Can you really make your brain BIGGER: Using cognitive science to increase your study efficiency and retention by Jason F. Hine, MD-Emergency Medicine SMHC
How are we as clinicians going to keep up with the ever-expanding fund of medical knowledge?
The rapid expanse of medical knowledge is a well-recognized reality creating a daunting circumstance for us as clinicians- trying to keep up with what we need to know.1 There are several strategies to help the practicing physician keep up. These include:
- “Peripheral brains” such as smartphone apps and pocket cards
- Secondary journals- which were discussed in our November Monthly Tips
- Efficient study techniques
Wouldn’t it be great if you could improve the efficiency with which you study and learn?
Enter cognitive science. While this is a vast field of research covering a range of topics, one area of study has been in the production and retention of memories. A summation of this field’s findings can be found in the book Make It Stick: the Science of Successful Learning.2 Cognitive scientists Henry Roediger and Mark McDaniel teamed up with story teller Peter Brown to outline how we can improve our efficiency in learning and memory retention. In its simplified form, this involves four processes:
- Retrieval Practice (R) – As a medical student you cannot spend 3 grueling hours on acid-base analysis, put the book down and expect to nail an ABG interpretation 4 months later. To solidify a memory into our long-term bank we must practice using it. Quite simply, this is the act of pulling information (a memory) from our memory back. This is retrieval practice.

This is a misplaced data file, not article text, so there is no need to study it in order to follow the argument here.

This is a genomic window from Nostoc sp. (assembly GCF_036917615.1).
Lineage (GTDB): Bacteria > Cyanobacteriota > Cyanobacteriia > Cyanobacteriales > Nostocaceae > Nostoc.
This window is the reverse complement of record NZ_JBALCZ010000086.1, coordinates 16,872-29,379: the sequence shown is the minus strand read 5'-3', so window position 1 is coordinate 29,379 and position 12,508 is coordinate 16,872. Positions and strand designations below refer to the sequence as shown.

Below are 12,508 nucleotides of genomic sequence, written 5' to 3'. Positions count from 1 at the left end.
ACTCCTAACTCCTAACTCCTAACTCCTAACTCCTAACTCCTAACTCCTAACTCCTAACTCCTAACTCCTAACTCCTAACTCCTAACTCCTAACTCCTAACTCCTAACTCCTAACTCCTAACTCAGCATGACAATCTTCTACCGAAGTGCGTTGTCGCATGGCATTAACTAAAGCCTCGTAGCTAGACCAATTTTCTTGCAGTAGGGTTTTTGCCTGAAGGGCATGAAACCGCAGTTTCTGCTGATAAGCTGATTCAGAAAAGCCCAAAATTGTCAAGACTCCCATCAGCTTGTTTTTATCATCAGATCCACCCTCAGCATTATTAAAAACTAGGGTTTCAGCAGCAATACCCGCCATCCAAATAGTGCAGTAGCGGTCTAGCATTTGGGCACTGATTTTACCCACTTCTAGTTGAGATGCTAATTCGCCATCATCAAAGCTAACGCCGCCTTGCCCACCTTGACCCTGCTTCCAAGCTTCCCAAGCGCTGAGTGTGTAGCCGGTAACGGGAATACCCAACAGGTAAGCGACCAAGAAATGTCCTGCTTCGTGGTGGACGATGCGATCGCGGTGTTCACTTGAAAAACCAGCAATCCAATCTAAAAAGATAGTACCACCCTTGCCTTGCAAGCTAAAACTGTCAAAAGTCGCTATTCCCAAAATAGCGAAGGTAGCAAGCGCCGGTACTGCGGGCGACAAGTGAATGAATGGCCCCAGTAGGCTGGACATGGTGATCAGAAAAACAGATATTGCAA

- Spacing (S) – The idea of spacing is linked to retrieval practice but gives greater detail about when we should be retrieving memories. It is fine to practice retrieving a memory 30 minutes after it is created (ie shortly after you read a new article), but it is more powerful and efficient in creating memory retention when some time has passed. Allowing for a bit of forgetting to occur and making the retrieval effortful leads to greater retention.
- Interleaving (I) – Interestingly, cognitive science has found that when we mix our study of different subject matter we often gain a greater understanding of each. This is thought to be related to pattern recognition across topics, rule generation, and the linking of memories in our brains. By mixing our review of several articles, therefore, we can improve our retention of the take-home from each.
- Generation (G) – The concept of generation is akin to an active rather than passive learner. It explains that in creating from our memory we again reinforce the content and improve retention. Activities such as recollective summaries or content application are much more retention-producing than passive actions such as rereading.
So, after reading an article use these steps to “Make it Stick”:
- Take a moment to write out the key points of the paper and how they may affect your practice (R, G).
- Create an alert 1 week later (via smartphone, calendar, post it notes, whichever structure works for you) to remind yourself to do a recollection exercise where you spend two minutes writing all you can remember on the article, then review and correct (R, S, G).
- Create a notecard with the article title on one side and short summation on the other (S, G).
- Whenever you sit to read a new article, review the notecard and simply speak aloud the major summative points (R, S, I, G). Once the article and its content become second nature, the notecard can be filed or discarded.
While more effortful than our inherent learning strategies, this method of study based on cognitive science is more time efficient. For most of us, our typical pattern involves reading an article, putting it down, forgetting it, and rereading it months to years later when we realize the content is lost. In the proposed study construct, after the first active reading session the subsequent retrieval activities are quite short, collectively require less time, and are higher yield for actually remembering the topic.
- Densen P. Challenges and opportunities facing medical education. Trans Am Clin Climatol Assoc. 2011;122:48-58.
- Brown P, Roediger H, McDaniel M. Make It Stick : the Science of Successful Learning. Cambridge, Massachusetts :The Belknap Press of Harvard University Press, 2014.